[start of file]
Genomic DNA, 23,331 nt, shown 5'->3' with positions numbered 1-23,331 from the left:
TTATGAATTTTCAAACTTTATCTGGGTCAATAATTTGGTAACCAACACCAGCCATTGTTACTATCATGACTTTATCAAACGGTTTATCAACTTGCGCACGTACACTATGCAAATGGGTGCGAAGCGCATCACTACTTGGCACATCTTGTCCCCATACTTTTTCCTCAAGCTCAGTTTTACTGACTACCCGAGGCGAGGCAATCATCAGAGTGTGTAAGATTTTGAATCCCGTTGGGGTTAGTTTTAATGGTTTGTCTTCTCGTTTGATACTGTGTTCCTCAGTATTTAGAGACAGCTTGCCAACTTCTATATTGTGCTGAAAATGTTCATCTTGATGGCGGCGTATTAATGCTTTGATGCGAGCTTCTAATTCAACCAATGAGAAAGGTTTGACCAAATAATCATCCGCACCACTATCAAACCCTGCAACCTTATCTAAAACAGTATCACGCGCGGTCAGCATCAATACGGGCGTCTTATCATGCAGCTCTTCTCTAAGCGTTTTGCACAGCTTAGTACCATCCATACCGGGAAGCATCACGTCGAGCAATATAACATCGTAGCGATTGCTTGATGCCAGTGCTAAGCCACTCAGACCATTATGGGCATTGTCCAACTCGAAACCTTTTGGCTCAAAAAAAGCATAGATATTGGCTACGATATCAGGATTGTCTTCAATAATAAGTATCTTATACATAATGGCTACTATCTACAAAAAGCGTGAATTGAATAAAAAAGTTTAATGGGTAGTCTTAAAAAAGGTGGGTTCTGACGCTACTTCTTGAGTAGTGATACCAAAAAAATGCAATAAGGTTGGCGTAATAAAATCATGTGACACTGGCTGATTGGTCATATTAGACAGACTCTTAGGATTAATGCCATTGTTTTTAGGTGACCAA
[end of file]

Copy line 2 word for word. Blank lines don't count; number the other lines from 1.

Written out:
TTATGAATTTTCAAACTTTATCTGGGTCAATAATTTGGTAACCAACACCAGCCATTGTTACTATCATGACTTTATCAAACGGTTTATCAACTTGCGCACGTACACTATGCAAATGGGTGCGAAGCGCATCACTACTTGGCACATCTTGTCCCCATACTTTTTCCTCAAGCTCAGTTTTACTGACTACCCGAGGCGAGGCAATCATCAGAGTGTGTAAGATTTTGAATCCCGTTGGGGTTAGTTTTAATGGTTTGTCTTCTCGTTTGATACTGTGTTCCTCAGTATTTAGAGACAGCTTGCCAACTTCTATATTGTGCTGAAAATGTTCATCTTGATGGCGGCGTATTAATGCTTTGATGCGAGCTTCTAATTCAACCAATGAGAAAGGTTTGACCAAATAATCATCCGCACCACTATCAAACCCTGCAACCTTATCTAAAACAGTATCACGCGCGGTCAGCATCAATACGGGCGTCTTATCATGCAGCTCTTCTCTAAGCGTTTTGCACAGCTTAGTACCATCCATACCGGGAAGCATCACGTCGAGCAATATAACATCGTAGCGATTGCTTGATGCCAGTGCTAAGCCACTCAGACCATTATGGGCATTGTCCAACTCGAAACCTTTTGGCTCAAAAAAAGCATAGATATTGGCTACGATATCAGGATTGTCTTCAATAATAAGTATCTTATACATAATGGCTACTATCTACAAAAAGCGTGAATTGAATAAAAAAGTTTAATGGGTAGTCTTAAAAAAGGTGGGTTCTGACGCTACTTCTTGAGTAGTGATACCAAAAAAATGCAATAAGGTTGGCGTAATAAAATCATGTGACACTGGCTGATTGGTCATATTAGACAGACTCTTAGGATTAATGCCATTGTTTTTAGGTGACCAA